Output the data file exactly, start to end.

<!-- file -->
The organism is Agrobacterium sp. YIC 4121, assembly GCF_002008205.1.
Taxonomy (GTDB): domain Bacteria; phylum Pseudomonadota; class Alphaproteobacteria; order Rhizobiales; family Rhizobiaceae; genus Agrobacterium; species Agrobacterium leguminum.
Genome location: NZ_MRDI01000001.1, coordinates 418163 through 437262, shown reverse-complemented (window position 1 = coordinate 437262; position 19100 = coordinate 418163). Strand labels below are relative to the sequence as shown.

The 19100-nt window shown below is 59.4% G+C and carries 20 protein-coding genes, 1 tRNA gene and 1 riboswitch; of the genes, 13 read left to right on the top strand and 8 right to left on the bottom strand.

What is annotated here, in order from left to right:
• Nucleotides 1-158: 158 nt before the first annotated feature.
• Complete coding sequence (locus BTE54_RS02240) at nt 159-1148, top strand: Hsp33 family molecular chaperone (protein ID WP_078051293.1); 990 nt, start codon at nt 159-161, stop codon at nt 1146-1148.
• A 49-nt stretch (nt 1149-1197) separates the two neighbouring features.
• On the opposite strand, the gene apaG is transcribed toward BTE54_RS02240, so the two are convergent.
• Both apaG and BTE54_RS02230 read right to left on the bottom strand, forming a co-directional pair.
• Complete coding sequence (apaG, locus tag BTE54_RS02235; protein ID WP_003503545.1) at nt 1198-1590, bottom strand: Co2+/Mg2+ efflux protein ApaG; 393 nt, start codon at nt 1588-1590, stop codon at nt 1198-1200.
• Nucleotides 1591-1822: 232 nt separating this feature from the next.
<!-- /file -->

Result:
The organism is Agrobacterium sp. YIC 4121, assembly GCF_002008205.1.
Taxonomy (GTDB): domain Bacteria; phylum Pseudomonadota; class Alphaproteobacteria; order Rhizobiales; family Rhizobiaceae; genus Agrobacterium; species Agrobacterium leguminum.
Genome location: NZ_MRDI01000001.1, coordinates 418163 through 437262, shown reverse-complemented (window position 1 = coordinate 437262; position 19100 = coordinate 418163). Strand labels below are relative to the sequence as shown.

The 19100-nt window shown below is 59.4% G+C and carries 20 protein-coding genes, 1 tRNA gene and 1 riboswitch; of the genes, 13 read left to right on the top strand and 8 right to left on the bottom strand.

What is annotated here, in order from left to right:
• Nucleotides 1-158: 158 nt before the first annotated feature.
• Complete coding sequence (locus BTE54_RS02240) at nt 159-1148, top strand: Hsp33 family molecular chaperone (protein ID WP_078051293.1); 990 nt, start codon at nt 159-161, stop codon at nt 1146-1148.
• A 49-nt stretch (nt 1149-1197) separates the two neighbouring features.
• On the opposite strand, the gene apaG is transcribed toward BTE54_RS02240, so the two are convergent.
• Both apaG and BTE54_RS02230 read right to left on the bottom strand, forming a co-directional pair.
• Complete coding sequence (apaG, locus tag BTE54_RS02235; protein ID WP_003503545.1) at nt 1198-1590, bottom strand: Co2+/Mg2+ efflux protein ApaG; 393 nt, start codon at nt 1588-1590, stop codon at nt 1198-1200.
• Nucleotides 1591-1822: 232 nt separating this feature from the next.